Legal enablement of ICT systems in India and legal framework for information society of India are still missing in India. For instance, we have no legal framework for e-courts in India, online dispute resolution in India, mandatory e-governance services in India, etc. Further, we have no dedicated legal framework for cloud computing in India as on date.
Although electronic delivery (e-delivery) of services in India is needed yet in the absence of suitable policies and legal frameworks in this regard, e-delivery of services in India is still a dream.
lectronic governance in India (e-governance in India) is still at its infancy stage. Most of the e-governance projects of India under the national e-governance plan (NEGP) are still in the pipeline despite the deadline being passed long before. This is despite the fact that thousand of crores of public money has already been utilised for e-governance projects of India but without any constructive and practical results.
Meanwhile, the World Bank has once again issued $ 150 million loan to India. It has been issued under the category of e-delivery of public services development policy loan of India. The purpose of the loan is to ensure e-services delivery policy in India that is presently missing.
However, what is more alarming is the fact that in India we have no legal framework for e-governance that can ensure mandatory e-governance services in India. Although the information technology act 2000 carries provisions pertaining to e-governance services in India yet they are “non mandatory” in nature. This has resulted in a poor e-governance services delivery in India. Till now we have no legal framework that mandates that citizens and organisations can claim e-governance as a matter of right.
Further, the scope of NEGP is very wide covering almost all aspects of governance – right from delivery of services and provision of information to business process re-engineering within the different levels of government and its institutions. It is essential that NGP is implemented, monitored and regulated through a legal framework so that it is no more just a plan but reality.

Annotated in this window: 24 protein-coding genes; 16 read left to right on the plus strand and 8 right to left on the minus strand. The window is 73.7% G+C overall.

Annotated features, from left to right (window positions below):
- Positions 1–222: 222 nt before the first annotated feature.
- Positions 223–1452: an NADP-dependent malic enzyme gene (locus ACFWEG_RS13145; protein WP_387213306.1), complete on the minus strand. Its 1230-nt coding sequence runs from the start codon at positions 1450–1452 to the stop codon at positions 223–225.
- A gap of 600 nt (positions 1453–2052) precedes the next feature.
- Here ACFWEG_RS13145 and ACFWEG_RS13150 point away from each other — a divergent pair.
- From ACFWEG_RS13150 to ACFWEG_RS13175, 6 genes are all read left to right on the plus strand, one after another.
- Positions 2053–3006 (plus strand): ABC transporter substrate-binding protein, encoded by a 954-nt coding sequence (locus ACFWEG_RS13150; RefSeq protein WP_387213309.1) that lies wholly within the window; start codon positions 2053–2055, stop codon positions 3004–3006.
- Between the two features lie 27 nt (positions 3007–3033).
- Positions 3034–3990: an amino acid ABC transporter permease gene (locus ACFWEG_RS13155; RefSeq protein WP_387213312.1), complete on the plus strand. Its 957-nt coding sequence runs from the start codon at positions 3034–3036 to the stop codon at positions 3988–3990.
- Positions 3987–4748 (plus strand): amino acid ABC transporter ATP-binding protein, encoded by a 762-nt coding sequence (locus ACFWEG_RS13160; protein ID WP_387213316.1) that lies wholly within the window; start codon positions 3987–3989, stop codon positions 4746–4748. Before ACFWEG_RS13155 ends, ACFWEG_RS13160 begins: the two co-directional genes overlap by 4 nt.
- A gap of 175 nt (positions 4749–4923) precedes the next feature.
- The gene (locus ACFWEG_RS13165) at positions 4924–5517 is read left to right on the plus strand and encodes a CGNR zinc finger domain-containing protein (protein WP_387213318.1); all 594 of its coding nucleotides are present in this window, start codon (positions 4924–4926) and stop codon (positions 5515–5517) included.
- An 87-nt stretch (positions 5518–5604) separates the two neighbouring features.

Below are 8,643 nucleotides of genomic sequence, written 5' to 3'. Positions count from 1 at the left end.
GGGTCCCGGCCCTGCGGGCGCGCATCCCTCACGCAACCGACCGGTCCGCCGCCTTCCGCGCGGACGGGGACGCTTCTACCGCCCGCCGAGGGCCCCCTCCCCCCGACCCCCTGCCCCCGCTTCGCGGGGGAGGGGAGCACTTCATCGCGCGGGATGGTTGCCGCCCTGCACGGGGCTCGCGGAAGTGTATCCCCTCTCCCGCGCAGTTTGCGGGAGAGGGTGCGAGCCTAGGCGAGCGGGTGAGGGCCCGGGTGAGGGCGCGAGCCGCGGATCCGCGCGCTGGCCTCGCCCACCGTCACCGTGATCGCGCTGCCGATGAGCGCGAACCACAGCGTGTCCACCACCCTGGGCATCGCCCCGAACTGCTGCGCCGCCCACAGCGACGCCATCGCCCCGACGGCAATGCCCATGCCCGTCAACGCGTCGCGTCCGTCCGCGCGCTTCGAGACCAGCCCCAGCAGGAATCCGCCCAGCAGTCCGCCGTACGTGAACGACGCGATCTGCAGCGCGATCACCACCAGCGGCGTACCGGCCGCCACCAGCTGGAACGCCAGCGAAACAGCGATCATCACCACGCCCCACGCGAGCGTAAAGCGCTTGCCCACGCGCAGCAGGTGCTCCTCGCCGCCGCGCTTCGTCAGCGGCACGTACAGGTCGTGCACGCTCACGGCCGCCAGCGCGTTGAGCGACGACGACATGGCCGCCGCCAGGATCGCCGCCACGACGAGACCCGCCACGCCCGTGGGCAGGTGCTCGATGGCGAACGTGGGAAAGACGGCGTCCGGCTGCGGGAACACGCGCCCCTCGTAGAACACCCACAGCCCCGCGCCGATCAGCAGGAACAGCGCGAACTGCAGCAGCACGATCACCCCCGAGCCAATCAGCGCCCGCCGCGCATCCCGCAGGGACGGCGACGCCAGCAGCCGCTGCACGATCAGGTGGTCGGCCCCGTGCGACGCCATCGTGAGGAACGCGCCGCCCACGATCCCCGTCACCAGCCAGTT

In fact, while implementing the NEGP, various structural and institutional issues have already arisen which clearly call for a statutory mandate for their resolution. The purpose would be to give statutory mandate to the institutional entities, setting up of a separate fund, defining responsibilities and providing for time frames and oversight mechanisms. Thus, this legislation may, inter alia, contain provisions regarding the following:
(a) Definition of e-governance in the Indian context, its objectives and role,
(b) Coordination and oversight mechanisms, support structures at various levels, their functions and responsibilities,
(c) Role, functions and responsibilities of government organisations at various levels,
(d) Mechanism for financial arrangements including public-private partnership,
(e) Specifying the requirements of a strategic control framework for e-government projects dealing with statutory and sovereign functions of the government,
(f) Responsibility for selection and adoption of standards and inter-operability framework,
(g) Framework for cyber security, privacy protection, data security and data protection etc,
(h) Parliamentary oversight mechanism, and
(i) Mechanism for co-ordination between government organisations at Union and State levels.
Source: ICTPS Blog